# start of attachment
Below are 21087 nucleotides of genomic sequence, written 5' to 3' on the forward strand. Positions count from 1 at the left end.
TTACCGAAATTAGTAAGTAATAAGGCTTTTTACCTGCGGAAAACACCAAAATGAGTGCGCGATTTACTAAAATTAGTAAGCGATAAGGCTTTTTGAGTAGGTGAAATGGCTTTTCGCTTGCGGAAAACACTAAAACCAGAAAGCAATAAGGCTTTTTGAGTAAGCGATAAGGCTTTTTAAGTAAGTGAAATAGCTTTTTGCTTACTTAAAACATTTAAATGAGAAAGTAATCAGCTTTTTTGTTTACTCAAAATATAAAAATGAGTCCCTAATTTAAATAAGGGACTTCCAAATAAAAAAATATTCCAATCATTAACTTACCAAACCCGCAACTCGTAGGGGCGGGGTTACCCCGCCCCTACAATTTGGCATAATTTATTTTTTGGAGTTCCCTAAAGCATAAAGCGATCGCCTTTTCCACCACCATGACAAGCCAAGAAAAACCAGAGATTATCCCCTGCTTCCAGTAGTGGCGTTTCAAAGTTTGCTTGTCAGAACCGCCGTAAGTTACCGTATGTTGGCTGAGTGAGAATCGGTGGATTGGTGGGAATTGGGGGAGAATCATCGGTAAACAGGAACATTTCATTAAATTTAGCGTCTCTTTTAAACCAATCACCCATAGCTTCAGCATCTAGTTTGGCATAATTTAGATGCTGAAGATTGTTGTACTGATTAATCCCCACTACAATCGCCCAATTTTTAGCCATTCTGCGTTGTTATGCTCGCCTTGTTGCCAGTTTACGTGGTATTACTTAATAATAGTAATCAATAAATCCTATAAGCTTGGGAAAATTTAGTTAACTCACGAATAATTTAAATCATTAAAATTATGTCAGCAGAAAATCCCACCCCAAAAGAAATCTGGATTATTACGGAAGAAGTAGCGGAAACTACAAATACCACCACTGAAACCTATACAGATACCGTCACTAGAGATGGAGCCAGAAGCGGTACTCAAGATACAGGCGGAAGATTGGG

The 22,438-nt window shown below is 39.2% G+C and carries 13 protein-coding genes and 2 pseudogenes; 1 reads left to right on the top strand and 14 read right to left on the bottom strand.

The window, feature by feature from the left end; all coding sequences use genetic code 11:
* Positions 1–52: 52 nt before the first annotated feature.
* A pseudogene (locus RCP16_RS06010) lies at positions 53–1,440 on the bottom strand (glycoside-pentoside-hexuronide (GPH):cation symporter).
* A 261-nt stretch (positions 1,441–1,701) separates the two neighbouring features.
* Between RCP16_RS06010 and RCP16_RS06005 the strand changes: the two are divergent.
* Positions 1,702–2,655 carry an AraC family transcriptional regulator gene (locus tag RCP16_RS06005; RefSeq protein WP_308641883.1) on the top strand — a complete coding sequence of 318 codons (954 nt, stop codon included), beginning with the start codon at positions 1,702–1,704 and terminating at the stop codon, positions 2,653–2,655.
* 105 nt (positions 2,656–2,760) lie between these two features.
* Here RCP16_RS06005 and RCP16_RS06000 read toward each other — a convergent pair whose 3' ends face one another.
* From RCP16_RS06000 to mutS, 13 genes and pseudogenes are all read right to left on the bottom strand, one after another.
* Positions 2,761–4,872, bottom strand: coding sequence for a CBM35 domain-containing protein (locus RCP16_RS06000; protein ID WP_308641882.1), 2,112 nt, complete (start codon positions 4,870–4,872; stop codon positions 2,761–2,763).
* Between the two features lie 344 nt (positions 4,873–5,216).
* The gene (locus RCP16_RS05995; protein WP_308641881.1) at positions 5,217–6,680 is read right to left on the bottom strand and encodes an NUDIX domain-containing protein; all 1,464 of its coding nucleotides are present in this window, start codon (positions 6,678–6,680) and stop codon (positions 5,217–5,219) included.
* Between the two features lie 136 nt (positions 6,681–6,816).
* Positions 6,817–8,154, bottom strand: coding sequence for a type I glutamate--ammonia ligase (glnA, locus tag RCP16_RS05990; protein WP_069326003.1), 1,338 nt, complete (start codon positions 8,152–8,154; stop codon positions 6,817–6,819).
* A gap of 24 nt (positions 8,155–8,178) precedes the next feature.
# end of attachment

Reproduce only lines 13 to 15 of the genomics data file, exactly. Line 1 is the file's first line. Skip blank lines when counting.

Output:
* Positions 2,761–4,872, bottom strand: coding sequence for a CBM35 domain-containing protein (locus RCP16_RS06000; protein ID WP_308641882.1), 2,112 nt, complete (start codon positions 4,870–4,872; stop codon positions 2,761–2,763).
* Between the two features lie 344 nt (positions 4,873–5,216).
* The gene (locus RCP16_RS05995; protein WP_308641881.1) at positions 5,217–6,680 is read right to left on the bottom strand and encodes an NUDIX domain-containing protein; all 1,464 of its coding nucleotides are present in this window, start codon (positions 6,678–6,680) and stop codon (positions 5,217–5,219) included.